Question #3: Can I make this sermon even shorter? As I read my sermons each week, I find that I can cut a paragraph or two easily, or depending on how long you preach, perhaps an entire page. This is an important lesson for new preachers: not everything needs to be said. Shorter sermons–which I strongly advocateb–force you to say what’s important and keep some of your research in the footnotes where it belongs. Preachers need to learn what to prioritize in a sermon so as not to unload unnecessary information on their parishioners. (more…)

  1. Thankful for great interactions before this article was published. It helped sharpen my points  (back)
  2. By this I mean sermons no longer than 30 minutes  (back)

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By In Culture, Theology, Worship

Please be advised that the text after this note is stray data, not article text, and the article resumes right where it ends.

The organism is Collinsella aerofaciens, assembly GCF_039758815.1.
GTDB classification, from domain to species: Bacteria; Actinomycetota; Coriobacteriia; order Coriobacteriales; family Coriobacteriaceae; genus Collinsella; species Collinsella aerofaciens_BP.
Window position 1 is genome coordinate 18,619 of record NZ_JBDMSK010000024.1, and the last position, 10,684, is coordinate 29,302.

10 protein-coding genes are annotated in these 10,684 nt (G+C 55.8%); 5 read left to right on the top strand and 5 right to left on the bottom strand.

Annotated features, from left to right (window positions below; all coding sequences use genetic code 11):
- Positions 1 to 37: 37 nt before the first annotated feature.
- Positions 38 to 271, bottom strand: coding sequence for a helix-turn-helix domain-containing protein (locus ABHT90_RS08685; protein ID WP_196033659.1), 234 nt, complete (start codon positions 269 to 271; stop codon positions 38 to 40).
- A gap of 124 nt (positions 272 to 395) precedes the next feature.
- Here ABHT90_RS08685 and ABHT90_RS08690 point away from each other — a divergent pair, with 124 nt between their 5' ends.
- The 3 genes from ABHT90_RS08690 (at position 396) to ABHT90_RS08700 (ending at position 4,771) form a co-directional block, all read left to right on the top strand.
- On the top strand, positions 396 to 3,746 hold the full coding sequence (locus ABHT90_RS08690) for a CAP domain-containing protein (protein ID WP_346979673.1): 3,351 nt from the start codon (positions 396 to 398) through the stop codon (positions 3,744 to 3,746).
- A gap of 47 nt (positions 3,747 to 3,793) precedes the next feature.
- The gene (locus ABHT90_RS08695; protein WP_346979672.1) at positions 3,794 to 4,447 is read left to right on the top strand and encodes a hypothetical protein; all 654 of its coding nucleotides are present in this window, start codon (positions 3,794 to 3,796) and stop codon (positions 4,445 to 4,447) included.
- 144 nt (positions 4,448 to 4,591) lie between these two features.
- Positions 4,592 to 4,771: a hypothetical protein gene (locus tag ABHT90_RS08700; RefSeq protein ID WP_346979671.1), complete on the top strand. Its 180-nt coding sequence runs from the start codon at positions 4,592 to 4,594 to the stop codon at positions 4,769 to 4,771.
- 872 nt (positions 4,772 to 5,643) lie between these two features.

Meaningless rituals?

One of the most common misunderstandings about rituals is that it’s necessary to understand them in order for them to be meaningful. In particular, we are told, unless we understand:

(1) what the significance of a given ritual is (what we might call the meaning of the ritual); and perhaps also

(2) why the ritual has the significance it does (what we might call the rationale for the ritual);

then the ritual means nothing.

At least, that’s how the argument runs.

The trouble is, the argument is complete nonsense. It’s very easy to see why.